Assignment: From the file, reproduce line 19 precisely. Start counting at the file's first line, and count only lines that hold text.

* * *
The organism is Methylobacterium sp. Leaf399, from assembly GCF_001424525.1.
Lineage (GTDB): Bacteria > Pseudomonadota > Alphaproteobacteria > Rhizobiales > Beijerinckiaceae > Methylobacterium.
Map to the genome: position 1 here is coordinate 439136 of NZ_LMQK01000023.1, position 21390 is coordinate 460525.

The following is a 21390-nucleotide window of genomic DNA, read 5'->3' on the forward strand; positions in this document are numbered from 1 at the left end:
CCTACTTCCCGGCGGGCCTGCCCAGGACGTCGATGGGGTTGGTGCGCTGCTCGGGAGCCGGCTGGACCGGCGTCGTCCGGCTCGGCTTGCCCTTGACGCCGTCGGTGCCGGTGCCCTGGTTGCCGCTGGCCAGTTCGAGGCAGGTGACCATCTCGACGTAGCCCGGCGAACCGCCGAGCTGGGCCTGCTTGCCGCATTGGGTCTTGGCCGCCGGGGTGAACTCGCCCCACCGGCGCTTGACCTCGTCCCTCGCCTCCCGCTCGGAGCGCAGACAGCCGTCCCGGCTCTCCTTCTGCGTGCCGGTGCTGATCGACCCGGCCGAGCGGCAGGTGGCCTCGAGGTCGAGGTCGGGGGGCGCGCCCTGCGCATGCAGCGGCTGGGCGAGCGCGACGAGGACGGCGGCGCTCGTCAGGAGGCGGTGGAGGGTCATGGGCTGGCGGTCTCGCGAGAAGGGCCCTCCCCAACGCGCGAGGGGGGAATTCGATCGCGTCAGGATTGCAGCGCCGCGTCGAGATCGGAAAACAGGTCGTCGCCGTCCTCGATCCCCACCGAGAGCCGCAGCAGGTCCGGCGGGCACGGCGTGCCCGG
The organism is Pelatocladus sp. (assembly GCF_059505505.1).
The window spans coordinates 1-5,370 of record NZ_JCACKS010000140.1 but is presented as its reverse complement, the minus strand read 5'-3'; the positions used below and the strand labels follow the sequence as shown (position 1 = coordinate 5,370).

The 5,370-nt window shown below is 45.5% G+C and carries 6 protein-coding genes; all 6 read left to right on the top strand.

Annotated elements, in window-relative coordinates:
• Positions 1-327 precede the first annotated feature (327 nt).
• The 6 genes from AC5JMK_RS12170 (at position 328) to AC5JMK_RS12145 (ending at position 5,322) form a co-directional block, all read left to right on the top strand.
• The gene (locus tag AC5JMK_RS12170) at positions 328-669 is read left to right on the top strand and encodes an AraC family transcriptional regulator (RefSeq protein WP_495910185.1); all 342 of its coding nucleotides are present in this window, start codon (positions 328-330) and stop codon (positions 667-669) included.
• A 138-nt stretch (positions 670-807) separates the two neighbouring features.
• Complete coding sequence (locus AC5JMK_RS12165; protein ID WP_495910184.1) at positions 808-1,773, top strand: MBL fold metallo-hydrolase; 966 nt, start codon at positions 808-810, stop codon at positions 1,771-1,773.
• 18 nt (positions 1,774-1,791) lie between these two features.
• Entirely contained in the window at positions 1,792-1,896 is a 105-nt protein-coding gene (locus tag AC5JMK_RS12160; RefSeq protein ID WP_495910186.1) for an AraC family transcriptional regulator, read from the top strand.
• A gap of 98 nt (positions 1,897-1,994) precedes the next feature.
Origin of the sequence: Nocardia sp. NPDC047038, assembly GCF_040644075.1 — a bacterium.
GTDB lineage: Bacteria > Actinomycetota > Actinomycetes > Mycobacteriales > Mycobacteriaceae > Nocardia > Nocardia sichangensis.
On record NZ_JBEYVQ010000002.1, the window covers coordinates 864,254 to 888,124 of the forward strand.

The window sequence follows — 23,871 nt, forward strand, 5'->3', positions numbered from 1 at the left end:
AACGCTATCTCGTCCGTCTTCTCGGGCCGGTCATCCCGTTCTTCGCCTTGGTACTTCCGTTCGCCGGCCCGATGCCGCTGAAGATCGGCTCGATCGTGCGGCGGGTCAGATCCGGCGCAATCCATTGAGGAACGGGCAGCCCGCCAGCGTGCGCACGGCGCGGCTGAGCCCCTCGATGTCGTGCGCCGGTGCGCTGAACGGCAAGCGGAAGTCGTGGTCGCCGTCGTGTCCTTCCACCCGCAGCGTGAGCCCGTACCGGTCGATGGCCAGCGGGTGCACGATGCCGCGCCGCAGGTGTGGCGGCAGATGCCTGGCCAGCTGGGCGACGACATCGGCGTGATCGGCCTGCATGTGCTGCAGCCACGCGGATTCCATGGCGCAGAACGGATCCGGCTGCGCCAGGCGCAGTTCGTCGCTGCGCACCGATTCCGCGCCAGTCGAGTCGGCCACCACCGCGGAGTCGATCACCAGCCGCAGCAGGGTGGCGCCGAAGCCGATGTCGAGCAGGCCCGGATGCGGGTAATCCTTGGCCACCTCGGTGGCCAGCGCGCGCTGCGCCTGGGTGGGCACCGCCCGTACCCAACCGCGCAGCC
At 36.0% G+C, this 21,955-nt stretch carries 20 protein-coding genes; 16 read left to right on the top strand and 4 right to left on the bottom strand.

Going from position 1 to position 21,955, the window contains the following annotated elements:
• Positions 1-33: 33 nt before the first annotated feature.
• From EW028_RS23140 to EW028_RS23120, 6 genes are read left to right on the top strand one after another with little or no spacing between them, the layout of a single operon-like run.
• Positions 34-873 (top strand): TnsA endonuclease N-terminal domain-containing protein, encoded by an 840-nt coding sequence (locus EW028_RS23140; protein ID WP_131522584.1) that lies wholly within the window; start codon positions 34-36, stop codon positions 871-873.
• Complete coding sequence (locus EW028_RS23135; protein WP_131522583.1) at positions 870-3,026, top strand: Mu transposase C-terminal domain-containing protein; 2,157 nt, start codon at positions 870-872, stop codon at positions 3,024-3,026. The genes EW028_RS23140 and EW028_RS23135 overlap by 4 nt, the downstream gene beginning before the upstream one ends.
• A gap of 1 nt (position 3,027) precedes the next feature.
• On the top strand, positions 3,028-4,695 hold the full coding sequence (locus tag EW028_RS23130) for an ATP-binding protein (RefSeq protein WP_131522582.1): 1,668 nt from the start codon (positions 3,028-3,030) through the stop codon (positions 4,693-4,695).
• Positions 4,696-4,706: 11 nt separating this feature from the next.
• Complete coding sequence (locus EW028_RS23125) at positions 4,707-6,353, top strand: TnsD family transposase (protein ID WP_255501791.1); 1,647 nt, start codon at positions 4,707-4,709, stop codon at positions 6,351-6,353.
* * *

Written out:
GTDB lineage: Bacteria > Actinomycetota > Actinomycetes > Mycobacteriales > Mycobacteriaceae > Nocardia > Nocardia sichangensis.